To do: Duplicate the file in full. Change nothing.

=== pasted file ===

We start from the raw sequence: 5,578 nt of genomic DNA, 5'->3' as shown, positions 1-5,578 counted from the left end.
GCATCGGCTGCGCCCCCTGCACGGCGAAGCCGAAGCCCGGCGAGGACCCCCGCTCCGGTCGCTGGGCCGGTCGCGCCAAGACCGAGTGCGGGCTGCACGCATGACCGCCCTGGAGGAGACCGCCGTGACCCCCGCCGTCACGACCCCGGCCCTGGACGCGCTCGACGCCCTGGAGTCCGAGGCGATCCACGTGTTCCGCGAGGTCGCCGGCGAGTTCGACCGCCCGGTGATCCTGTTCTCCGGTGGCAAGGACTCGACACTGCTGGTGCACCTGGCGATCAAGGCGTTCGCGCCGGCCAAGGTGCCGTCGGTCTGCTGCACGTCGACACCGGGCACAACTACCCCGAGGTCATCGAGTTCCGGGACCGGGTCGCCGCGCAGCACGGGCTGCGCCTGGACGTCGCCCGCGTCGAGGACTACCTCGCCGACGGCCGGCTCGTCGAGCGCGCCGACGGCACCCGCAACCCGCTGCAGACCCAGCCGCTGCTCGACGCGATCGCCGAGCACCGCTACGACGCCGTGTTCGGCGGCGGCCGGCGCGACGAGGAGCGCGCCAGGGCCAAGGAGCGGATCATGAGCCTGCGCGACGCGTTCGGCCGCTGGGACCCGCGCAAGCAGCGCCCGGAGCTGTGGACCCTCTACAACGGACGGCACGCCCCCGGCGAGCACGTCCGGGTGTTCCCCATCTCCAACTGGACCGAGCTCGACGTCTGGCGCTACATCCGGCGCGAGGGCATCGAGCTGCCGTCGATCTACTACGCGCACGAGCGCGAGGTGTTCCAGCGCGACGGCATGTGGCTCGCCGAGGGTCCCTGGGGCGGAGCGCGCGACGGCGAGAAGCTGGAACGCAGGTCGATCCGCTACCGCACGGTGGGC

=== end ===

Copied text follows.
We start from the raw sequence: 5,578 nt of genomic DNA, 5'->3' as shown, positions 1-5,578 counted from the left end.
GCATCGGCTGCGCCCCCTGCACGGCGAAGCCGAAGCCCGGCGAGGACCCCCGCTCCGGTCGCTGGGCCGGTCGCGCCAAGACCGAGTGCGGGCTGCACGCATGACCGCCCTGGAGGAGACCGCCGTGACCCCCGCCGTCACGACCCCGGCCCTGGACGCGCTCGACGCCCTGGAGTCCGAGGCGATCCACGTGTTCCGCGAGGTCGCCGGCGAGTTCGACCGCCCGGTGATCCTGTTCTCCGGTGGCAAGGACTCGACACTGCTGGTGCACCTGGCGATCAAGGCGTTCGCGCCGGCCAAGGTGCCGTCGGTCTGCTGCACGTCGACACCGGGCACAACTACCCCGAGGTCATCGAGTTCCGGGACCGGGTCGCCGCGCAGCACGGGCTGCGCCTGGACGTCGCCCGCGTCGAGGACTACCTCGCCGACGGCCGGCTCGTCGAGCGCGCCGACGGCACCCGCAACCCGCTGCAGACCCAGCCGCTGCTCGACGCGATCGCCGAGCACCGCTACGACGCCGTGTTCGGCGGCGGCCGGCGCGACGAGGAGCGCGCCAGGGCCAAGGAGCGGATCATGAGCCTGCGCGACGCGTTCGGCCGCTGGGACCCGCGCAAGCAGCGCCCGGAGCTGTGGACCCTCTACAACGGACGGCACGCCCCCGGCGAGCACGTCCGGGTGTTCCCCATCTCCAACTGGACCGAGCTCGACGTCTGGCGCTACATCCGGCGCGAGGGCATCGAGCTGCCGTCGATCTACTACGCGCACGAGCGCGAGGTGTTCCAGCGCGACGGCATGTGGCTCGCCGAGGGTCCCTGGGGCGGAGCGCGCGACGGCGAGAAGCTGGAACGCAGGTCGATCCGCTACCGCACGGTGGGC